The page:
What’s the future of alt-rock radio in the age of streaming?

Technology has been tried to kill off radio for decades, but the oldest of all media is still here and still profitable, powerful, and popular. But things are a-chaningin’, especially when it comes to how we all access and consume music.

This article from the New York Times is (a) pre-pandemic; and (b) written very much from an American point of view, but is still an interesting read. (Via Rick)

“It was still light out, early on a weekday evening this summer, when dozens of contest winners, radio station employees and advertisers packed a small Manhattan music hall for what was not exactly a display of rock ’n’ roll bacchanalia.

“Free pizza was scattered about and people waited patiently as the station hosting the event — ALT 92.3 (WNYL-FM), New York City’s only major contemporary rock station — was piped in at a respectable volume. Songs by Red Hot Chili Peppers, the All-American Rejects and 311, each more than a decade old, played to little notice. But a cheer of recognition bubbled up for “Quarter Past Midnight” by the British group Bastille, which was scheduled to take the stage to celebrate its recent album release with an intimate performance.

“After three minutes of glossy, post-Coldplay pop-rock, the crowd once again quieted for “Somebody That I Used to Know,” the 2011 No. 1 hit by Gotye, as it awaited the four men of Bastille in the flesh.

“This, in a nutshell, is what local alternative radio looks and sounds like at the moment, in a time of streaming, hip-hop dominance and not-so-much rocking: a selection of throwback favorites from mid-90s and early 2000s hitmakers — Green Day, Weezer, Sublime and others that could pass as classic rock for old millennials and young Gen-X-ers — plus newer, often synth- or electronic-based and pop-crossover folk from acts like Of Monsters and Men, Smith & Thell and Matt Maeson, whose song “Cringe” recently spent four weeks atop Billboard’s Alternative Songs chart.”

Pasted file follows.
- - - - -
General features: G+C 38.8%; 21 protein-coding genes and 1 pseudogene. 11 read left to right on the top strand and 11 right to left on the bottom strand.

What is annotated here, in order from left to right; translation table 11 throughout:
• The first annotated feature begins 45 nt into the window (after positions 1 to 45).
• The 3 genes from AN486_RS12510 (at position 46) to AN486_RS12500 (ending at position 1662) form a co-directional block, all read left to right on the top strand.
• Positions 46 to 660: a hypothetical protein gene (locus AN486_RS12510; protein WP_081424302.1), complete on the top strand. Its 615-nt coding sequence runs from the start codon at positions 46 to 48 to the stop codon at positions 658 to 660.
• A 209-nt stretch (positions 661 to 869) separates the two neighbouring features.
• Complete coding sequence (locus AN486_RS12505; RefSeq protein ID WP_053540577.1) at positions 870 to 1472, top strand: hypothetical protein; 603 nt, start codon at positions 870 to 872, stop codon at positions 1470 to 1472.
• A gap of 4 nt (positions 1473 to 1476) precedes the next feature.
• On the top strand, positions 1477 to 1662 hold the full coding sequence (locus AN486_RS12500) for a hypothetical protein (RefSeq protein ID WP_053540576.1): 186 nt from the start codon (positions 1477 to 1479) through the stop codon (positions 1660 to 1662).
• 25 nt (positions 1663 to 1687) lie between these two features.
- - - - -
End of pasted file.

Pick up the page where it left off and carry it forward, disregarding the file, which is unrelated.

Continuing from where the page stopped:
Keep reading.

Alan Cross

is an internationally known broadcaster, interviewer, writer, consultant, blogger and speaker. In his 30+ years in the music business, Alan has interviewed the biggest names in rock, from David Bowie and U2 to Pearl Jam and the Foo Fighters. He’s also known as a musicologist and documentarian through programs like The Ongoing History of New Music.

One thought on “What’s the future of alt-rock radio in the age of streaming?

  • June 18, 2020 at 9:03 am
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    SO MANY classic 90s alt-rock albums are still missing from streaming services. I don’t remember everything I’ve been missing off hand, but I need to keep my CDs/MP3 library around specifically for when I want to listen to classic Therapy? albums, Chapterhouse, Suede, Adorable, Mega City Four.

    I don’t think it explains everything, but I believe some of these are caught in licensing hell (in Canada at least) from Universal acquiring A&M back in the day.

    Reply

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